ICAMS / Interdisciplinary Centre for Advanced Materials Simulation


Materials by design®: Developing and deploying novel high performance alloys using integrated computational materials engineering

Date: 02.05.2016
Time: 10:50 a.m.
Place: ICAMS Advanced Discussions 2016, Bochum, Germany

Nicholas Hatcher, QuesTek Innovations LLC, Evanston, USA
Jason Sebastian, QuesTek Innovations LLC, Evanston, USA
James Saal, QuesTek Innovations LLC, Evanston, USA
Gregory Olson, Materials Science and Engineering, Northwestern University, Evanston, USA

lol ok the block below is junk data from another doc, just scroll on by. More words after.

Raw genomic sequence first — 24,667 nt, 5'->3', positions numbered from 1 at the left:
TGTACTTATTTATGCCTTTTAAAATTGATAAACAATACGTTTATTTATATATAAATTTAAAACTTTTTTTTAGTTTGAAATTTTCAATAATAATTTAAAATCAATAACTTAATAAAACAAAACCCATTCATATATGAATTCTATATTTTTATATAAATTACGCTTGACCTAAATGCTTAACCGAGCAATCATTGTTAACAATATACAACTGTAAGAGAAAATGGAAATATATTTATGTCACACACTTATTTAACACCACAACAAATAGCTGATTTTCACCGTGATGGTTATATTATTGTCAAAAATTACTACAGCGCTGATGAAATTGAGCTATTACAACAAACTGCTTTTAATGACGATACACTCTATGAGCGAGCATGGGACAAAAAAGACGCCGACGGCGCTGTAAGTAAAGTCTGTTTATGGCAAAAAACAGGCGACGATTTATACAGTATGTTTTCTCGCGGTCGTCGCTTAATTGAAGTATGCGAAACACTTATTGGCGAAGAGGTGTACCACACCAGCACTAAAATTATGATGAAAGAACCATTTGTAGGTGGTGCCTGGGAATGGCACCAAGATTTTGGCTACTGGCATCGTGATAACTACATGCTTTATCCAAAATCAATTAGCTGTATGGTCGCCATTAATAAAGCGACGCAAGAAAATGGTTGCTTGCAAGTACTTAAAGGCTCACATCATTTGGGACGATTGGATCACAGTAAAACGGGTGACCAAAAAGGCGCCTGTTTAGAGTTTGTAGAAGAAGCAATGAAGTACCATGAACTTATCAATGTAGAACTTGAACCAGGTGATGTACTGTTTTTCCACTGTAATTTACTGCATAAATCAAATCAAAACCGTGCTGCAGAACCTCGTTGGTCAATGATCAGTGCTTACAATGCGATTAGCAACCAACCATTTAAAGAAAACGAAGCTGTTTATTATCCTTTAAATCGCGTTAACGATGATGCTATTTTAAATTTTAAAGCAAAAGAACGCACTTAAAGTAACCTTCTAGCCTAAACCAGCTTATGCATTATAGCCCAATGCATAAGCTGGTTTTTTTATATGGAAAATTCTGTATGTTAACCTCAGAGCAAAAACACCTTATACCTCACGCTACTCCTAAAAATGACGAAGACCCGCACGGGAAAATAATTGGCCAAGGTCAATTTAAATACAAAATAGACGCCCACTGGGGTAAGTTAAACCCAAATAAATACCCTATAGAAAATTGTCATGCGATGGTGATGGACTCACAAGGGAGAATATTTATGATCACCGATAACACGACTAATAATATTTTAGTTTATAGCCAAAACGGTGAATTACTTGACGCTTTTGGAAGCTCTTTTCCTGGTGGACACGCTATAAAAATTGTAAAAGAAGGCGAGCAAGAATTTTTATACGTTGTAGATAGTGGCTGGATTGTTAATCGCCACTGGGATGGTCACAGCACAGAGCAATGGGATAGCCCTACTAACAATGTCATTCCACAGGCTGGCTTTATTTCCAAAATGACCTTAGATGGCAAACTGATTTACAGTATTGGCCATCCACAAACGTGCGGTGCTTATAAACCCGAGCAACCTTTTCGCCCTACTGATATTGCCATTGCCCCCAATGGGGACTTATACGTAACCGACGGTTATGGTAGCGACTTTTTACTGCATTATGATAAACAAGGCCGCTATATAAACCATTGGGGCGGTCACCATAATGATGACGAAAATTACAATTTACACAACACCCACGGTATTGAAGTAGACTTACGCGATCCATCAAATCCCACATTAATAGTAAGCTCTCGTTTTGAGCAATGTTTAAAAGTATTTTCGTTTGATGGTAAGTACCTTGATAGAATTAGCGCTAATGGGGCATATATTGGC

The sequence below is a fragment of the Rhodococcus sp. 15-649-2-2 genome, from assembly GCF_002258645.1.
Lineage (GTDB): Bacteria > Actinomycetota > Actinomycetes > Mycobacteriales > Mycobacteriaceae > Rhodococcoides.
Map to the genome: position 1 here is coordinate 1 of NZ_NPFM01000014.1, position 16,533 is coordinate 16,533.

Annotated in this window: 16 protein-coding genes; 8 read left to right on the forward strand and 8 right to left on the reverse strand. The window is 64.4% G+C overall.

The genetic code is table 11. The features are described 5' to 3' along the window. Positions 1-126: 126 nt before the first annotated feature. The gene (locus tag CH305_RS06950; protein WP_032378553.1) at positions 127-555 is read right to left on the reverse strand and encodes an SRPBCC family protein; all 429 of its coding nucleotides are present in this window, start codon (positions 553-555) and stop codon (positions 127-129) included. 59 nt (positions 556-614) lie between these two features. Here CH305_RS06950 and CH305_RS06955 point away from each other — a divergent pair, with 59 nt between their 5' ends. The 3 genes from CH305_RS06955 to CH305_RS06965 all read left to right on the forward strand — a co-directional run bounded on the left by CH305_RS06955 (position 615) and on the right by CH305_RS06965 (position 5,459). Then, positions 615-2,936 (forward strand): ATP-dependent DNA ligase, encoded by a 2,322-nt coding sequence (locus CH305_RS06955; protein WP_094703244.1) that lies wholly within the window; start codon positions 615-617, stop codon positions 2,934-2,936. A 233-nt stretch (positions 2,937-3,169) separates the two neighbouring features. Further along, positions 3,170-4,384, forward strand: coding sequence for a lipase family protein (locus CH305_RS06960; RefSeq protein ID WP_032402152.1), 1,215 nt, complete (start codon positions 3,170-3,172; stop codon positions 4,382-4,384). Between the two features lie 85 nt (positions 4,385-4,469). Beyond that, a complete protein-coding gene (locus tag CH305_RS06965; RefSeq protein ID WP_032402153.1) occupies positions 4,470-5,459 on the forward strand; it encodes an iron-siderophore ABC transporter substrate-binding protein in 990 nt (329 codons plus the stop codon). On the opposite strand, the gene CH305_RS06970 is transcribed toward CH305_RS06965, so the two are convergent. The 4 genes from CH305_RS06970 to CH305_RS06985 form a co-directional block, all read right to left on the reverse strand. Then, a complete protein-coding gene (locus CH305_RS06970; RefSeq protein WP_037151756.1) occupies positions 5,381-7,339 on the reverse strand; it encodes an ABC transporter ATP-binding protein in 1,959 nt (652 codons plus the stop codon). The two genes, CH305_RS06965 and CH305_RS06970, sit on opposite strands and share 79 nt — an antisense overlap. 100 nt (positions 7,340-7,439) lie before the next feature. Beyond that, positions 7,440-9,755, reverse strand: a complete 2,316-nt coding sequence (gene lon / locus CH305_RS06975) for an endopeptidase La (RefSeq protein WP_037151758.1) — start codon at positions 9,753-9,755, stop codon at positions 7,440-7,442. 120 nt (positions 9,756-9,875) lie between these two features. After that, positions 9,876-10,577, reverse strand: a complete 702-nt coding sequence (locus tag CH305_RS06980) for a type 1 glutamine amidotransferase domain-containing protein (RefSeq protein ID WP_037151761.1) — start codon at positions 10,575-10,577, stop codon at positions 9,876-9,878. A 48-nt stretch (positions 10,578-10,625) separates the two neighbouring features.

QuesTek Innovations LLC (Evanston, IL, USA) has utilized its Materials by Design® technologies and its Integrated Computational Materials Engineering (ICME)-based methods to successfully design, develop and insert four new Ferrium® high-performance gear and structural steels (Ferrium C61, C64, M54, and S53™) that are now commercially available (with AMS and/or MMPDS handbook specifications). These steels and other higher performance alloys were designed and developed using ICME modeling methodologies and tools (e.g., CALPHAD databases, solidification models, strength models, etc.) and advanced characterization techniques (e.g., atom probe tomography [APT]) to calibrate and extend computational models and databases. These foundational ICME methods have been augmented with electronic structure and atomistic approaches to extend materials design capabilities such as the use of grain boundary cohesion calculations to enable the design of enhanced SCC resistance in “Quantum Steel.” More recently, QuesTek has developed several DFT-based ICME methods such as high-throughput DFT database searches for precipitate strengthening phases and targeted calculations of ternary special quasi-random structures (SQSs) for high-entropy alloy predictions. These tools are integrated into multi-scale methods to explore new materials for industrial gas turbine components and strategic element replacements for costly Al3Sc precipitates in aluminum alloys, Co in steels, and rare-earth graphite inoculants in cast iron. These efforts provide pathways to novel, fully optimized alloys using the Accelerated Insertion of Materials (AIM) methodology within ICME.

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